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Martin was involved in a collision caused by Emma's negligence, but did not suffer any physical injury. However, this accident triggered chronic fatigue syndrome, from which Martin had suffered for the past twenty years. Until the accident, his existing illness had been in remission. Is Martin likely to succeed in a claim for damages after the accident triggered his twenty-year-old illness?

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Since it was foreseeable that Martin would suffer physical injury, Emma would be liable for his psychiatric injury. This principle is derived from Page v Smith [1995] AC 155, where Lord Browne-Wilkinson stated that even though the defendant could not foresee the exact type of psychiatric damage suffered by the plaintiff, the defendant still owed a duty of care to prevent foreseeable damage, including psychiatric damage. This is often referred to as the "eggshell skull" rule, which implies that a defendant must take the claimant as they find them, including any pre-existing conditions that may exacerbate the harm caused by the defendant's actions.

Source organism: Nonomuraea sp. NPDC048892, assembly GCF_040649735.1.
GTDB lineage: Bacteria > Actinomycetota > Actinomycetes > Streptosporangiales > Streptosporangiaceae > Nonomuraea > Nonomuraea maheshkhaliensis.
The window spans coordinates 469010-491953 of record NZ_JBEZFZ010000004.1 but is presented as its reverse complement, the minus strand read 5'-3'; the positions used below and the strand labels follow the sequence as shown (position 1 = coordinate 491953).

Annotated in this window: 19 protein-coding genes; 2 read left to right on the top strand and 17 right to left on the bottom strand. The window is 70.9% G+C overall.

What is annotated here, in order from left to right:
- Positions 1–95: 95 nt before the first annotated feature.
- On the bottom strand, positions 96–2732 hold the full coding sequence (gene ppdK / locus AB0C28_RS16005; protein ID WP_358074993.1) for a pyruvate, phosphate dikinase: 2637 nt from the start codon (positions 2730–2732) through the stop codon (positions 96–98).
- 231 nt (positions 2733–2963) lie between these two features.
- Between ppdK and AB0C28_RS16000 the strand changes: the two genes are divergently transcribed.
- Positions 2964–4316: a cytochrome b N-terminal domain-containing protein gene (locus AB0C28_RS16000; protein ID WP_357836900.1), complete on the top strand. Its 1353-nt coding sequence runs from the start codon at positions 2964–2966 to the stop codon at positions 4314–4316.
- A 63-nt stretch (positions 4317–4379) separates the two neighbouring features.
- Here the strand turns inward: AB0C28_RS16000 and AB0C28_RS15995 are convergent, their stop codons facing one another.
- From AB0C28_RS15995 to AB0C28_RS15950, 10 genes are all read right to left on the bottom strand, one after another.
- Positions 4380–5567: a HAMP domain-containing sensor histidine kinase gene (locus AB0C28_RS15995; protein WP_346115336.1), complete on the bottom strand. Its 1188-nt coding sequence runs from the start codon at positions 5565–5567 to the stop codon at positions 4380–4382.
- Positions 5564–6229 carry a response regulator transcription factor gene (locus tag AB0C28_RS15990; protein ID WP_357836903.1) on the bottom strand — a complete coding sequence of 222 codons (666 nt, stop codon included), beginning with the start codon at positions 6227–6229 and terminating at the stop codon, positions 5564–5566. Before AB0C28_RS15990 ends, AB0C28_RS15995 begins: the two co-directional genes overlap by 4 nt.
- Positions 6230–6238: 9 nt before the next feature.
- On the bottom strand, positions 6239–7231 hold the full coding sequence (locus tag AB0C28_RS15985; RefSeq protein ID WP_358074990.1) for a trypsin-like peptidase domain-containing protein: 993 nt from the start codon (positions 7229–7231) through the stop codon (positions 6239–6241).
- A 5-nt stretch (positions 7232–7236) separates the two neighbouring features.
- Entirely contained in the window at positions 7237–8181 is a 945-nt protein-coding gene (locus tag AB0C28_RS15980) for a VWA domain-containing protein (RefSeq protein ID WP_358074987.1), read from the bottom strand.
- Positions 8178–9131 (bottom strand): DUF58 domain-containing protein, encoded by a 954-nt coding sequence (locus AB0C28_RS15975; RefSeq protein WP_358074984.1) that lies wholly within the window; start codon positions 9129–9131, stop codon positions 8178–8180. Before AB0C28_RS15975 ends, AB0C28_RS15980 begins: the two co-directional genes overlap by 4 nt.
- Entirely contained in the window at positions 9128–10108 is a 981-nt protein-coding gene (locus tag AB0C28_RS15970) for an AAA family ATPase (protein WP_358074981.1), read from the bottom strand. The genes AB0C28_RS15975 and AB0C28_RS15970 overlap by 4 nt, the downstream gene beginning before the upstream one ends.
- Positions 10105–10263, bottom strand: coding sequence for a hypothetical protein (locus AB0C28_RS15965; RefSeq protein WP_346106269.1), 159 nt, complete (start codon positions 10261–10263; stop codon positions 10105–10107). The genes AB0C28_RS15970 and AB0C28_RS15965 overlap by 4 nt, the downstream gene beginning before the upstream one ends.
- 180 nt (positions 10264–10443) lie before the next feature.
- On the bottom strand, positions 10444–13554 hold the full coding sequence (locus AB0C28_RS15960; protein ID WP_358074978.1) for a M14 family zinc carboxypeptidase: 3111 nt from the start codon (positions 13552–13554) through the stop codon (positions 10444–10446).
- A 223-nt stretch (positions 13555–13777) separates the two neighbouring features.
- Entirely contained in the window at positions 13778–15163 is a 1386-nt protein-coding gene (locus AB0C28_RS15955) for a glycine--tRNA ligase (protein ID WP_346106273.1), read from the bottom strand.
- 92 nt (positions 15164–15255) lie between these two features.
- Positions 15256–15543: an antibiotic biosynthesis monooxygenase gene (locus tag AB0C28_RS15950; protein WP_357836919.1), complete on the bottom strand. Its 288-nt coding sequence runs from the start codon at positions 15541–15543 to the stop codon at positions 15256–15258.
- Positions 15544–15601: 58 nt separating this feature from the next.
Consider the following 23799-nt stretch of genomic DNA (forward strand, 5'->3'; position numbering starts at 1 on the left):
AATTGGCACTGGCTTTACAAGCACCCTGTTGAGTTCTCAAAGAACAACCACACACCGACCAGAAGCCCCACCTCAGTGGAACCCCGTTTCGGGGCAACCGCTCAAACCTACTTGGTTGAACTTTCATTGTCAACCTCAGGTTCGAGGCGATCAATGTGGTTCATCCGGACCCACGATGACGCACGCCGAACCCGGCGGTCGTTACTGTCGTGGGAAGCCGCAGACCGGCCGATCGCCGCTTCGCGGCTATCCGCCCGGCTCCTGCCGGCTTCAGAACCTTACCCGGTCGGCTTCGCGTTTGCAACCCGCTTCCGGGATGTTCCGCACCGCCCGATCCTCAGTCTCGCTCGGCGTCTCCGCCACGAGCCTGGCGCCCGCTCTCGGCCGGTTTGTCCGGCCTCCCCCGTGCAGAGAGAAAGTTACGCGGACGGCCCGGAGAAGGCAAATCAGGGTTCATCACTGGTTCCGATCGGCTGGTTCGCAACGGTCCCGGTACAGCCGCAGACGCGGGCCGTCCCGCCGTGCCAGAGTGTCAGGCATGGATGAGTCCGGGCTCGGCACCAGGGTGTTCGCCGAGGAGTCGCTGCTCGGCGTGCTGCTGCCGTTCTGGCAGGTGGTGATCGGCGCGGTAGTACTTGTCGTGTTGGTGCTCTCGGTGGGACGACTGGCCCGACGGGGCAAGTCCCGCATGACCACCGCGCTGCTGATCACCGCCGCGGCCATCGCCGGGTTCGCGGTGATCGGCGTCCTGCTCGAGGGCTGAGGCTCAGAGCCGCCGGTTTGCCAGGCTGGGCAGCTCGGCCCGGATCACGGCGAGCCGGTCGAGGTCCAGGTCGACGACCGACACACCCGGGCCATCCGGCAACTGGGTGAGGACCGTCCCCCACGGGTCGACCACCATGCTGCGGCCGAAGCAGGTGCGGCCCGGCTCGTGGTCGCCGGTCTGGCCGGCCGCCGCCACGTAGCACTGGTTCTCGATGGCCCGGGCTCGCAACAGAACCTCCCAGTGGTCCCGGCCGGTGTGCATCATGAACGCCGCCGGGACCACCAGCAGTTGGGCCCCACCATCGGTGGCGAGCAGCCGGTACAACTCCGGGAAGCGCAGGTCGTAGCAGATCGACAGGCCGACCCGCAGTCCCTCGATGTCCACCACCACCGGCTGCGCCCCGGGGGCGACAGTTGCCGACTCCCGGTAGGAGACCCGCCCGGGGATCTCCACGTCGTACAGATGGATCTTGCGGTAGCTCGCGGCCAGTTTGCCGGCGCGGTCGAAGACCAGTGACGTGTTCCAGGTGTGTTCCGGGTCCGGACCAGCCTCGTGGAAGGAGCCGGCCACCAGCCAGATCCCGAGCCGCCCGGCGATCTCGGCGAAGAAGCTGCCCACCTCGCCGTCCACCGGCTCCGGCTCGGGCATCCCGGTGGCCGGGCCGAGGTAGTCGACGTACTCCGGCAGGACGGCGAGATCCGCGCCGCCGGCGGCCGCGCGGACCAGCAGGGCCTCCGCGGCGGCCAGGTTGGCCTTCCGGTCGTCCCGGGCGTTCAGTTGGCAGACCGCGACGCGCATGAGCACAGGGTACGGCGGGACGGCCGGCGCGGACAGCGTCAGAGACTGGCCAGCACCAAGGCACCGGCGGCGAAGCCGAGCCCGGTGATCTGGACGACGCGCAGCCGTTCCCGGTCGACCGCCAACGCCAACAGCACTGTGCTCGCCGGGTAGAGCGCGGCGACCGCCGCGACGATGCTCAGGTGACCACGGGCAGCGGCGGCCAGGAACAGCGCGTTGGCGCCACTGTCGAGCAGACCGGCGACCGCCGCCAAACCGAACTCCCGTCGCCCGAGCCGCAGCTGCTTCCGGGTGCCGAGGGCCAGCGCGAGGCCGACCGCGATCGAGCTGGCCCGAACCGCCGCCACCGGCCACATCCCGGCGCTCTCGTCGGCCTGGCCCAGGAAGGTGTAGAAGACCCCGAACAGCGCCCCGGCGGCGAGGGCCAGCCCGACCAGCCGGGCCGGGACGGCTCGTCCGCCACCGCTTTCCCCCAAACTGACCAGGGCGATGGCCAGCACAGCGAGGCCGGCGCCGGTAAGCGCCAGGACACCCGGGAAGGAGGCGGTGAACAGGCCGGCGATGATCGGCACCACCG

Key Point: The Page v Smith case illustrates that foreseeability of some harm is sufficient to establish liability for all resultant harm, even if the extent or nature of the harm (such as psychiatric injury) was not specifically foreseeable. This underscores the breadth of the duty of care in negligence claims, particularly regarding pre-existing conditions.

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